Thursday, May 31, 2012

A Week into Summer

Or just over. 

I'm working my way through the Herman and Bucholz and Key history texts, trying to decide which to order for my class.  They're both good reads, for me at least.  But what I'd have my class read in B&K would be about 200 pages, and in Herman about 100 pages.  And that may be enough to help me make my decision because they'll be reading a lot of other texts.

I'm trying to figure out a way to have my seniors do presentations again, but this time more effectively.  I'd love to hear suggestions.  I've had great luck with end of the semester projects in my Chaucer class, but not so much with the senior class doing presentations as the semester goes along.

One thing I think about is how miserably bad most of the presentations were in my seminars while I was a grad student.  But I would like to give my students more responsibility for their learning and more experience leading. 

Here's what I'm thinking of trying:  put students in groups, and have each group lead two shorter discussions, one on a play text, and one on another sort of text.  For the play text, I'm thinking of asking each group to come up with one passage they really want to discuss.  And for the other, one issue they really want to discuss.  Is that enough? 

I'd love to hear ideas or see assignments you've had success with, please.


  1. Anonymous7:50 PM

    I've found that success in these presentations or discussion-leading depends in part on requiring advance preparation, so I have students prepare a handout, e.g. with their passage and suggested areas for discussion, due 24 hours before class. This helps me work around anything that looks particularly sucky. I also invite them to visit my office hours for help in preparing, which few do. Also, you might consider assigning respondents -- sometimes discussions fall flat not because of the leaders but for lack of student engagement. So I sometimes divide the class into, e.g. 6 panels, and additionally require that panels 1 and 2 respond to panels 5 and 6, and so on. These too can be required ahead of time, or not, but then you really have some stuff to build on come class time

  2. I try to "prime the pump" for good presentations by getting some of the best students to do the earlier presentations. That and doing my own version of a presentation on a background element in the first class.

    I like the idea of assigned respondents. I might try having a double sign up. Students will sign up for presentations AND for responses. Thanks, Anonymous!

  3. I know I'm late to this, but here it goes:

    I do presentations in a LOT of my classes, and I've done versions of group presentations or single-person presentations. Whether you go the group route or the individual person route, I can't emphasize enough how much having a very detailed assignment sheet helps for these things. Just saying "come up with a passage" or "come up with an issue" probably isn't going to generate great presentations for all but the most engaged students. Instead, formulate what you want from them in a really concrete, step-by-step way. In other words, something like:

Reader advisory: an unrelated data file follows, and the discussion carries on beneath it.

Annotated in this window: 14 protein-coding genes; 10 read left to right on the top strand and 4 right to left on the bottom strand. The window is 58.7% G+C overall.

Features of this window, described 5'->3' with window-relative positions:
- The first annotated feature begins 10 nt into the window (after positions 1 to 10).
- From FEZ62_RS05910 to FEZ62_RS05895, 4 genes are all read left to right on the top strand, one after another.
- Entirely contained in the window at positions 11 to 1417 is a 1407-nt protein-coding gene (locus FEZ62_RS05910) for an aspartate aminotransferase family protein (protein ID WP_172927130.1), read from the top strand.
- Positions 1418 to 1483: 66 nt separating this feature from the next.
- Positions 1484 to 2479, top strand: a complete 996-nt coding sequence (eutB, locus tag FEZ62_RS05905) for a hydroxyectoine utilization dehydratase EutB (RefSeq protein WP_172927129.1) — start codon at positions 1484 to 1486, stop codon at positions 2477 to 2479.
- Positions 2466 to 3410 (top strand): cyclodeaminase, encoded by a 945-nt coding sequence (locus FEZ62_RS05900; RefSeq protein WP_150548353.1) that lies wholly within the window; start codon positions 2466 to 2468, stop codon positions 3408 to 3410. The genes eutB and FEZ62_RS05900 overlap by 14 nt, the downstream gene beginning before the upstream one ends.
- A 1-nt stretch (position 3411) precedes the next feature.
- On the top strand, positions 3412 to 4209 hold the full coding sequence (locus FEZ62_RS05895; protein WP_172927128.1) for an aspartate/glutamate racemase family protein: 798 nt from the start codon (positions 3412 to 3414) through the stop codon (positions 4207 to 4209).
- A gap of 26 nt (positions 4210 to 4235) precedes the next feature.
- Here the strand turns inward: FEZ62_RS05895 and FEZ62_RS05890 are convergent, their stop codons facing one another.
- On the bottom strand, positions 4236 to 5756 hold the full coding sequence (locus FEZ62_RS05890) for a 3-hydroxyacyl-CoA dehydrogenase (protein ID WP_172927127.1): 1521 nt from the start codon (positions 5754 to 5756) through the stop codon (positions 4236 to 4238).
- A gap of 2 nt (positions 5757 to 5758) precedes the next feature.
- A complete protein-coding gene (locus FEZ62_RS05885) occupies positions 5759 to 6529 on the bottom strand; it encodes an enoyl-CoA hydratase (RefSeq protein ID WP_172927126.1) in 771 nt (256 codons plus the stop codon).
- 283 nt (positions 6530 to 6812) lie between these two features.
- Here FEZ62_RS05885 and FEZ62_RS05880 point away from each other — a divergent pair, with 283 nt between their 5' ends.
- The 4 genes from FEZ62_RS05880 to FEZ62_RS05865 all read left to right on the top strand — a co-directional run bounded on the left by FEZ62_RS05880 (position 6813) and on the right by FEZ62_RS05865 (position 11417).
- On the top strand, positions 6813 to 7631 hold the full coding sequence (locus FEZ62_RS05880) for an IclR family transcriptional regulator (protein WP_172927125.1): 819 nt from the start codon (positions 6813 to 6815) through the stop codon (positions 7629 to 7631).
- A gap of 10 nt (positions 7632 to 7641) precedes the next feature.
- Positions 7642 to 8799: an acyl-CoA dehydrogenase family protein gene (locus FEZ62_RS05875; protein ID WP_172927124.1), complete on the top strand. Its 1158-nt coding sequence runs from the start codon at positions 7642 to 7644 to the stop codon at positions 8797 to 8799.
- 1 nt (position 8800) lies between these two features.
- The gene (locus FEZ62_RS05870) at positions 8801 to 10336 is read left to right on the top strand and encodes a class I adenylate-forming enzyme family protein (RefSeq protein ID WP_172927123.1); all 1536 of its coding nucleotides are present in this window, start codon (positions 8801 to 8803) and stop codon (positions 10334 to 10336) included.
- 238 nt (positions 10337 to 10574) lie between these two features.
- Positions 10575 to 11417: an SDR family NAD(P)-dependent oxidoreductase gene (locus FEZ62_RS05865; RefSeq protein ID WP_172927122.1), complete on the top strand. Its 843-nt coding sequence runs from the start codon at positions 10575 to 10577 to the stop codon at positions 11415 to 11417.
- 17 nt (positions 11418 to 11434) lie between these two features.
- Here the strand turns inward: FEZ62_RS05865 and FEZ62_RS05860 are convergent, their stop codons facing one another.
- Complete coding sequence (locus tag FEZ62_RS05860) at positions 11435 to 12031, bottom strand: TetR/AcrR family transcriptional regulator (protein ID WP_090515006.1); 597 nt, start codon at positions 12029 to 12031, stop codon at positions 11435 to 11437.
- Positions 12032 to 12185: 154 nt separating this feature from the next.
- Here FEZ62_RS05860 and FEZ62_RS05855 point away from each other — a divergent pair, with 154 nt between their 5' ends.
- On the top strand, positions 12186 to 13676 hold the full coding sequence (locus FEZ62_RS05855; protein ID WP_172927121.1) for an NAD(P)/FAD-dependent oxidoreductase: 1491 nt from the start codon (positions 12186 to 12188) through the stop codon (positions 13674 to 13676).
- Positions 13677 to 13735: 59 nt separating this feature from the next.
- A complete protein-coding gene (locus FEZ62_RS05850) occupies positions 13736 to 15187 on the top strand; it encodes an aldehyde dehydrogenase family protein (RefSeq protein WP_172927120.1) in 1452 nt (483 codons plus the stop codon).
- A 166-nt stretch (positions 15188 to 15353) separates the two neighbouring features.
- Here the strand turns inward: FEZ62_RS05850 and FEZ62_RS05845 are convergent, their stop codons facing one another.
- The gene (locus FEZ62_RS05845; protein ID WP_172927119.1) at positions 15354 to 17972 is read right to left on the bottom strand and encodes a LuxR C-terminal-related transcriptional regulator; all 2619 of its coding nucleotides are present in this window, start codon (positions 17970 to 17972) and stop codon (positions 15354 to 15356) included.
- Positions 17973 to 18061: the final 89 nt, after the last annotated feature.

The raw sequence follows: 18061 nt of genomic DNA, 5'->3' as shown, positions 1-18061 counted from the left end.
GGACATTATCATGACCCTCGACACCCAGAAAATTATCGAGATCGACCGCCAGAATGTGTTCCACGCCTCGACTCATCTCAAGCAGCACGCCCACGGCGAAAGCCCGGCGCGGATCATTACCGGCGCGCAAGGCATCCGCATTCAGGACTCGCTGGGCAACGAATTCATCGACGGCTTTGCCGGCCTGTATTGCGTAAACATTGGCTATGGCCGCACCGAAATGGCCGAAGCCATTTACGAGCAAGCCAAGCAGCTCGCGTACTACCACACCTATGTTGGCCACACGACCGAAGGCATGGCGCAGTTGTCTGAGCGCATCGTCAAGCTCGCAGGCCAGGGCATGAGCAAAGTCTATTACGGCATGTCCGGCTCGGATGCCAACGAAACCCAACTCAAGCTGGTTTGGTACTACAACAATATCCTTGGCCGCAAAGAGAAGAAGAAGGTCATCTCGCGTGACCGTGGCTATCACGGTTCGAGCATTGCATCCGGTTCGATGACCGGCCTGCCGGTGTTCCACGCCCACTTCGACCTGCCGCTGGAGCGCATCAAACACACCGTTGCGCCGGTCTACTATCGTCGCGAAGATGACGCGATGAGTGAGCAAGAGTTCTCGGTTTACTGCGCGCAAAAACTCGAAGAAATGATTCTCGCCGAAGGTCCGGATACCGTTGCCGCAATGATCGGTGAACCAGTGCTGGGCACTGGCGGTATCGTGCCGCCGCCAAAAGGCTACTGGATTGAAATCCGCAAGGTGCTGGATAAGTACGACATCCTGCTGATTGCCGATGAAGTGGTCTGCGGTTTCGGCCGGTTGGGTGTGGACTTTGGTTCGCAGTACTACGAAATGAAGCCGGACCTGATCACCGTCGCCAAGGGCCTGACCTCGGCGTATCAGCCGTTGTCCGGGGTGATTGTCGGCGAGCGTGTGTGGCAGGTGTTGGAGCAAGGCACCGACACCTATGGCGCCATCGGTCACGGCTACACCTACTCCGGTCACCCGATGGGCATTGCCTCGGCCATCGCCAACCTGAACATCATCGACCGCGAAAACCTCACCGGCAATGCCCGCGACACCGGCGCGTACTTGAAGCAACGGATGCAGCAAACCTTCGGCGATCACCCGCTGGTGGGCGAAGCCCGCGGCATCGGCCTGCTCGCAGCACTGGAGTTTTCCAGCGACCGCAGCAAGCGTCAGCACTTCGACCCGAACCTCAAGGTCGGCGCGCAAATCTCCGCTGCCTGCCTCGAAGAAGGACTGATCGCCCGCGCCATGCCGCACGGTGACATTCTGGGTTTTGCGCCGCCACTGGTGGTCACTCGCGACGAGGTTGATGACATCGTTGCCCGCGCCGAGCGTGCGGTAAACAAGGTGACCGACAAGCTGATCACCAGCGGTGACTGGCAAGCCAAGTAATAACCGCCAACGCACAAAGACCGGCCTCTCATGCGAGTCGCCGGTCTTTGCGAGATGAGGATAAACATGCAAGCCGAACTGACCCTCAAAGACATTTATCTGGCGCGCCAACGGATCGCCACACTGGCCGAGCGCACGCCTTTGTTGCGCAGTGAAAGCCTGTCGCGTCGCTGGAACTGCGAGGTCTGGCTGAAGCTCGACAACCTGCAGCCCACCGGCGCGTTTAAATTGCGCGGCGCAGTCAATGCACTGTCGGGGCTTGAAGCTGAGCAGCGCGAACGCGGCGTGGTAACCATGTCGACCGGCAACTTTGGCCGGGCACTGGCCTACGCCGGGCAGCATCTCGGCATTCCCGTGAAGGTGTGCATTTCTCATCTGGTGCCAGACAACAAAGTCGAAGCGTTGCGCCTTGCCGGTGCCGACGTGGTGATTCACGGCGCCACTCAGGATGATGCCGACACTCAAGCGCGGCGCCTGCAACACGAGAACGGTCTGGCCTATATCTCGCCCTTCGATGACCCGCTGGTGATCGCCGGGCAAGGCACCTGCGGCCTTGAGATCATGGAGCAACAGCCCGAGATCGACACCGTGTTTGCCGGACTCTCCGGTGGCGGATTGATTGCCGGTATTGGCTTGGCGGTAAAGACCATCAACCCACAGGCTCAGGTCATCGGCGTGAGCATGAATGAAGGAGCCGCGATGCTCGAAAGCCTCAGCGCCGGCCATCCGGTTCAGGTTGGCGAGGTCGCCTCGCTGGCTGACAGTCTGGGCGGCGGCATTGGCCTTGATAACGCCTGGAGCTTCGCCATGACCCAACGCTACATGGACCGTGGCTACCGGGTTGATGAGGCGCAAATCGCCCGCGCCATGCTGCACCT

1. Choose a passage.
    2. Look at the language of the passage. Talk about what stands out to you, figures of speech, important motifs, etc.
    3. Relate the passage to the day's reading as a whole.
    4. Relate the passage to the text as a whole (if you're covering it over multiple days.
    5. Make connections between this passage and the other things that we've discussed this semester.

    And if you're doing this with groups, I would strongly encourage you to force the groups to divide up the work according to the above breakdown - everyone should have to demonstrate which part of the presentation was there responsibility, and the grades for the presentations should be at least in some part individual (usually I do a 60 percent group grade 40 percent individual grade).

    If you go with individual presentations, I also recommend "doing" a presentation as a model for the class before any of the student presentations start. I do this in classes where I have individual presentations, and it makes a world of difference. Yes, it's more work for me up front, but it's good pedagogy because 1) you are doing the assignment that you expect them to do and 2) it means that the presentations get off to a good start, even if when you assign the presentations you don't necessarily know who will be a "good" presenter naturally and who is less likely to be so.

    If you want to see my presentation assignments, I'll happily send them along, though it might take a week or so because all of that is saved on my school computer and I'm not going into campus this week.

  4. Thanks, All. Dr. C, I'll email you :)